My decision to take part in ayahuasca ceremony.
For years and years I read the research on developmental trauma. Reading about the different therapeutic modalities. Trying to figure out what could help me with my treatment resistant complex ptsd. More than a decade of therapy under my belt and still, I carried such a heavy burden around with me.
For years and years the research lead me to psychedelics as a promising new frontier in the treatment of developmental trauma. And my mind snapped shut. I’m an alcoholic in AA and I could not risk even letting myself think about it.
But I’ve grown in my recovery. Over the past five years especially I have questioned more and more things that I told myself I was not allowed to question. Eventually I got well enough to question this. Why could I not even let myself consider psychedelics as a treatment option for me? Did I think it would lead me back to drinking? Honestly, no. Did I think I would become a compulsive user of psychedelics? Again, honestly, no. So what was it? And there it was.
What I was afraid of was judgement. What I was afraid of was being misunderstood, of being pushed out of my community, of people taking my sober time away from me, treating me like I’d relapsed. I was so fucking caught up with what people thought of me. The idea of being misunderstood in this way felt like the end of the world.
AA saved my life and gave me my life and I am forever grateful for it. The 12 Steps and the communities that surround them are lifesaving and beautiful. They taught me so much. They showed me how to face myself. They convinced me that I’m deserving of love and of life no matter what. So much of who I am today is because of what I learned in the rooms. They also taught me what other people think of me is none of my business. They taught me to define my principles and live by them, not to live in fear of what other people think.
In the back of the Big Book there’s an appendix called Varieties of Spiritual Experience that every sponsor I’ve ever had has flipped to and read with me, that every person I’ve ever sponsored I have directed their attention towards. In it there’s a quote:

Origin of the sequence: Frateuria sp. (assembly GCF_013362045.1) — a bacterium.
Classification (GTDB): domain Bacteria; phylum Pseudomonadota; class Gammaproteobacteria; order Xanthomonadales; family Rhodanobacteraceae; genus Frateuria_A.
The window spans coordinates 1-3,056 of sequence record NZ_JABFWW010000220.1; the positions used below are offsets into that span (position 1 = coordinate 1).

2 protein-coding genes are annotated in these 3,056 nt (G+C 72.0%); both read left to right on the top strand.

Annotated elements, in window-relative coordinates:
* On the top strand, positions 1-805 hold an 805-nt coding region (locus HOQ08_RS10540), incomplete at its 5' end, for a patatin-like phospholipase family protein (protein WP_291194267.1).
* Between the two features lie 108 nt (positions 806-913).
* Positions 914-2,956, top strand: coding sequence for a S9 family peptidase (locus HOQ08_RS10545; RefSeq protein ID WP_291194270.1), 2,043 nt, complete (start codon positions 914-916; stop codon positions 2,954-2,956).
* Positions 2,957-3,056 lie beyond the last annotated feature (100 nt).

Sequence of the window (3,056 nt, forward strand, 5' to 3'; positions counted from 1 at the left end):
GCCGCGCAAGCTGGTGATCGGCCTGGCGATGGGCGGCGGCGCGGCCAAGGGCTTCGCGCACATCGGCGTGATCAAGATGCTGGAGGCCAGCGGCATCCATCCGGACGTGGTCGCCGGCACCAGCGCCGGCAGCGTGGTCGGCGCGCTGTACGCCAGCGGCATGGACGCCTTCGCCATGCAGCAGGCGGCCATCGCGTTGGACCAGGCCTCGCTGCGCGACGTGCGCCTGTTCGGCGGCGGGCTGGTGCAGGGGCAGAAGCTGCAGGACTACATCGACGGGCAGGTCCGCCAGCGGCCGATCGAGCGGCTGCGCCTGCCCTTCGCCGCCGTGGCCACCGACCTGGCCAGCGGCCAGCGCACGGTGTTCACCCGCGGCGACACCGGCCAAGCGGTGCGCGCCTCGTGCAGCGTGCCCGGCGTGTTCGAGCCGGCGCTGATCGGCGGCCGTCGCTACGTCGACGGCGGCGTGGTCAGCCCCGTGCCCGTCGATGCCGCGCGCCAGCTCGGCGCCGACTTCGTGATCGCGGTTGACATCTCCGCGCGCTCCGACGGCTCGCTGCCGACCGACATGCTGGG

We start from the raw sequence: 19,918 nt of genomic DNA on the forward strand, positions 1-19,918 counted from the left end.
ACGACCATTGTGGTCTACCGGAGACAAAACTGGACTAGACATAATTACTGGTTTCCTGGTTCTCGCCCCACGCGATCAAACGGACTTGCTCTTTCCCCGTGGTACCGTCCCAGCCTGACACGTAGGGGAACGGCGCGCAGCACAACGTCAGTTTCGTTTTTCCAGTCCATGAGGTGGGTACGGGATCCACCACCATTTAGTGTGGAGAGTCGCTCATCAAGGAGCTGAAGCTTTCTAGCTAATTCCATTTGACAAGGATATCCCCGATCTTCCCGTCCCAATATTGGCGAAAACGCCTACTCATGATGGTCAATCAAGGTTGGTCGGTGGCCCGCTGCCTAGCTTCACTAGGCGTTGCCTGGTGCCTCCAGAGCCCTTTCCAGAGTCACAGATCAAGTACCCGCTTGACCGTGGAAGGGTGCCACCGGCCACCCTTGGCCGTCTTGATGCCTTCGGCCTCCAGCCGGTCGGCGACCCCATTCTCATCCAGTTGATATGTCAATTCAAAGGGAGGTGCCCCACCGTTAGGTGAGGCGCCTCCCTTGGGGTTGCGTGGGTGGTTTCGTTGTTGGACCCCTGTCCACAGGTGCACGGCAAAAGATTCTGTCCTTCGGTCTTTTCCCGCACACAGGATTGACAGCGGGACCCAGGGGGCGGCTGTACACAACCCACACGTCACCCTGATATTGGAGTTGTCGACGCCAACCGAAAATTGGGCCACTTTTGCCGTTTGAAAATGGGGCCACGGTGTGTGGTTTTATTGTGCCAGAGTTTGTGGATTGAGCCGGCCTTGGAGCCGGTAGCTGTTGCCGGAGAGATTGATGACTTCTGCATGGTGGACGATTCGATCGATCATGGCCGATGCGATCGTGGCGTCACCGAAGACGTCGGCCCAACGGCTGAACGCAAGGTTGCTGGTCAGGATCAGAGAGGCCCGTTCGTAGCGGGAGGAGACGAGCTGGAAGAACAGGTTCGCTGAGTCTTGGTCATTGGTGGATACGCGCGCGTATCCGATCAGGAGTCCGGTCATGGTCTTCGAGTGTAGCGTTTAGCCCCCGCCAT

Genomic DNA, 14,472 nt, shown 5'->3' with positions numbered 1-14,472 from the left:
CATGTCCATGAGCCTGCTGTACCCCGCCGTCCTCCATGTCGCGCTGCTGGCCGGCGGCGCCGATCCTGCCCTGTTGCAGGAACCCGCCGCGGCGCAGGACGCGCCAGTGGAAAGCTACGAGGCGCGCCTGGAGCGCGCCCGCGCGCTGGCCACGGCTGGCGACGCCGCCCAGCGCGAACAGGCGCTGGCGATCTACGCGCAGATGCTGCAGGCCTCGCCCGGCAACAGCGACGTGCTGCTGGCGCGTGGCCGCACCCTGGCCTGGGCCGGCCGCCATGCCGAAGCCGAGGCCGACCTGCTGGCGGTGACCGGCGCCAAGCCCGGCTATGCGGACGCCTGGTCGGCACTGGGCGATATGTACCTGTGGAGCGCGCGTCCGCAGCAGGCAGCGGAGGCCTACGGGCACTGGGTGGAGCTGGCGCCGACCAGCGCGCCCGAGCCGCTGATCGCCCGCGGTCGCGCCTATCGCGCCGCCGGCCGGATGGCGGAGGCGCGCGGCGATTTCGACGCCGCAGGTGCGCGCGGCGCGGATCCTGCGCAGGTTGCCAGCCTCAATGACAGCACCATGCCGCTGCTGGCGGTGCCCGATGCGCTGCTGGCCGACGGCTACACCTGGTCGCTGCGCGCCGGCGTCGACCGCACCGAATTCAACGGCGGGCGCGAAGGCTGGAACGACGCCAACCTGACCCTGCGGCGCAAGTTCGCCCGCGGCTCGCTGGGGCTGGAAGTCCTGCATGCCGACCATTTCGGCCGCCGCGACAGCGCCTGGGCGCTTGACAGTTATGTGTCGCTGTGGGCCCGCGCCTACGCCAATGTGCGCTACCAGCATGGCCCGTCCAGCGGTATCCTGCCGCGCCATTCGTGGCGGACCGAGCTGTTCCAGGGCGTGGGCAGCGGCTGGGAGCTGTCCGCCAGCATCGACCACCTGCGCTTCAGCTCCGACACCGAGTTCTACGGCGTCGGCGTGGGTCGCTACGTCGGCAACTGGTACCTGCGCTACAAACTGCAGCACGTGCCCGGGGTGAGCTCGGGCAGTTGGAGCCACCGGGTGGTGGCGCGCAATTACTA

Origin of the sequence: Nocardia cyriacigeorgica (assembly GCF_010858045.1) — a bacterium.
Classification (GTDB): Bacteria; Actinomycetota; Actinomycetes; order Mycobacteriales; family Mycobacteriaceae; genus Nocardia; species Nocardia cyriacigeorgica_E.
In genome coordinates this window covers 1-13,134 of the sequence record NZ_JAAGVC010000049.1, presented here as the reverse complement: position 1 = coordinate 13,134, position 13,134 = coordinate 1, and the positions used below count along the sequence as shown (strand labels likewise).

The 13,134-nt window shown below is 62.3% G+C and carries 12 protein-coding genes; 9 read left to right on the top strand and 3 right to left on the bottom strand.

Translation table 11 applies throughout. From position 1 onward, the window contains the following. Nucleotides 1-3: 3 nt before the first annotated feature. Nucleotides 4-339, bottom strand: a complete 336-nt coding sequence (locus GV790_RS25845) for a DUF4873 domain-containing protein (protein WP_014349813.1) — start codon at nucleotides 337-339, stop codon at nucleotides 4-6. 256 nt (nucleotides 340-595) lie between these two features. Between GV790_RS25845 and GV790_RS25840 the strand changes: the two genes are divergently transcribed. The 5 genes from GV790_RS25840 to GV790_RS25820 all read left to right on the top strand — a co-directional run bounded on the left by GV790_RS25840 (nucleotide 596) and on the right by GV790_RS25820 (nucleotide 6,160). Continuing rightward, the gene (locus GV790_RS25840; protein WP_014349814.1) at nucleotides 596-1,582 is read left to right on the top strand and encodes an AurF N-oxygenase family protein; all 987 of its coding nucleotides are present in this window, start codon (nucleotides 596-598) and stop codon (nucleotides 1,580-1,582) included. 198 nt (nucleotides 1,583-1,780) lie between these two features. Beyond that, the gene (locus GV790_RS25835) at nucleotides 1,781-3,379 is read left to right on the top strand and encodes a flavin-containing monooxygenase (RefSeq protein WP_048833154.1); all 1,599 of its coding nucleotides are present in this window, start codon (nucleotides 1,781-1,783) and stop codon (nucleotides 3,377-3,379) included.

There is a principle which is a bar against all information, which is proof against all arguments and which cannot fail to keep a man in everlasting ignorance – that principle is contempt prior to investigation. – Herbert Spencer
I realized, and I had to admit to myself, that I was approaching psychedelics with contempt prior to investigation. The door of my mind was slamming shut before I would even let myself consider it. And so I let myself consider it.
I realized that it was absolutely absurd to deny myself access to potentially life changing medicine due to the opinions and judgements of other people. I realized that my relationship to my sobriety – my desire not to jump into oblivion anymore, was mine to define and mine alone.
And so I did more research and more research, and I ended up landing on the website for an ayahuasca retreat centre in Costa Rica. After some deep reading reflection and consideration, I decided to book my trip.
There were many months between booking the trip and getting on the plane to Costa Rica. And in that time I got used to having the conversation with the sober people in my life, letting them get used to the idea, letting myself get used to the idea.
By the time I landed in Costa Rica I was totally clear in my intent and had no reservations.
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